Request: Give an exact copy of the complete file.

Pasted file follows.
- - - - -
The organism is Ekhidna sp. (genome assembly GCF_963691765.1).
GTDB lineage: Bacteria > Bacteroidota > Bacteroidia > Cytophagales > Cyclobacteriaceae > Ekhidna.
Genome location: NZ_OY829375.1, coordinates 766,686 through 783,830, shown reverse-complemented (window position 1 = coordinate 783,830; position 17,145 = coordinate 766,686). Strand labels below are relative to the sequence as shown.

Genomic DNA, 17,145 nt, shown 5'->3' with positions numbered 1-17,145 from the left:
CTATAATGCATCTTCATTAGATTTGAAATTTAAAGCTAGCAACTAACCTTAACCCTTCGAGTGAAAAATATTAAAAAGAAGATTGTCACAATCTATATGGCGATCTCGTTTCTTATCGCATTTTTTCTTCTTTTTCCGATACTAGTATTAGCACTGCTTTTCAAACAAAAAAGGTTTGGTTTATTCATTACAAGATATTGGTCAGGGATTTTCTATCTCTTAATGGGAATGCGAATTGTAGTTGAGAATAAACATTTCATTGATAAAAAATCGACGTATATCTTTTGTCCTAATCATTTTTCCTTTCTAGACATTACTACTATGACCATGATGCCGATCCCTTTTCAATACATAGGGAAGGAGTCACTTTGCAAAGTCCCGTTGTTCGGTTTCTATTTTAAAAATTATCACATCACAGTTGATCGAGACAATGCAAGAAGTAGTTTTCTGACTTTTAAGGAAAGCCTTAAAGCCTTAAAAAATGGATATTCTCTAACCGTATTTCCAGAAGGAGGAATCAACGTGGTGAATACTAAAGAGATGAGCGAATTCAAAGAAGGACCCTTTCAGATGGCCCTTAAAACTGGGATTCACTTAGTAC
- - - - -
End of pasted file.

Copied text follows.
The organism is Ekhidna sp. (genome assembly GCF_963691765.1).
GTDB lineage: Bacteria > Bacteroidota > Bacteroidia > Cytophagales > Cyclobacteriaceae > Ekhidna.
Genome location: NZ_OY829375.1, coordinates 766,686 through 783,830, shown reverse-complemented (window position 1 = coordinate 783,830; position 17,145 = coordinate 766,686). Strand labels below are relative to the sequence as shown.

Genomic DNA, 17,145 nt, shown 5'->3' with positions numbered 1-17,145 from the left:
CTATAATGCATCTTCATTAGATTTGAAATTTAAAGCTAGCAACTAACCTTAACCCTTCGAGTGAAAAATATTAAAAAGAAGATTGTCACAATCTATATGGCGATCTCGTTTCTTATCGCATTTTTTCTTCTTTTTCCGATACTAGTATTAGCACTGCTTTTCAAACAAAAAAGGTTTGGTTTATTCATTACAAGATATTGGTCAGGGATTTTCTATCTCTTAATGGGAATGCGAATTGTAGTTGAGAATAAACATTTCATTGATAAAAAATCGACGTATATCTTTTGTCCTAATCATTTTTCCTTTCTAGACATTACTACTATGACCATGATGCCGATCCCTTTTCAATACATAGGGAAGGAGTCACTTTGCAAAGTCCCGTTGTTCGGTTTCTATTTTAAAAATTATCACATCACAGTTGATCGAGACAATGCAAGAAGTAGTTTTCTGACTTTTAAGGAAAGCCTTAAAGCCTTAAAAAATGGATATTCTCTAACCGTATTTCCAGAAGGAGGAATCAACGTGGTGAATACTAAAGAGATGAGCGAATTCAAAGAAGGACCCTTTCAGATGGCCCTTAAAACTGGGATTCACTTAGTAC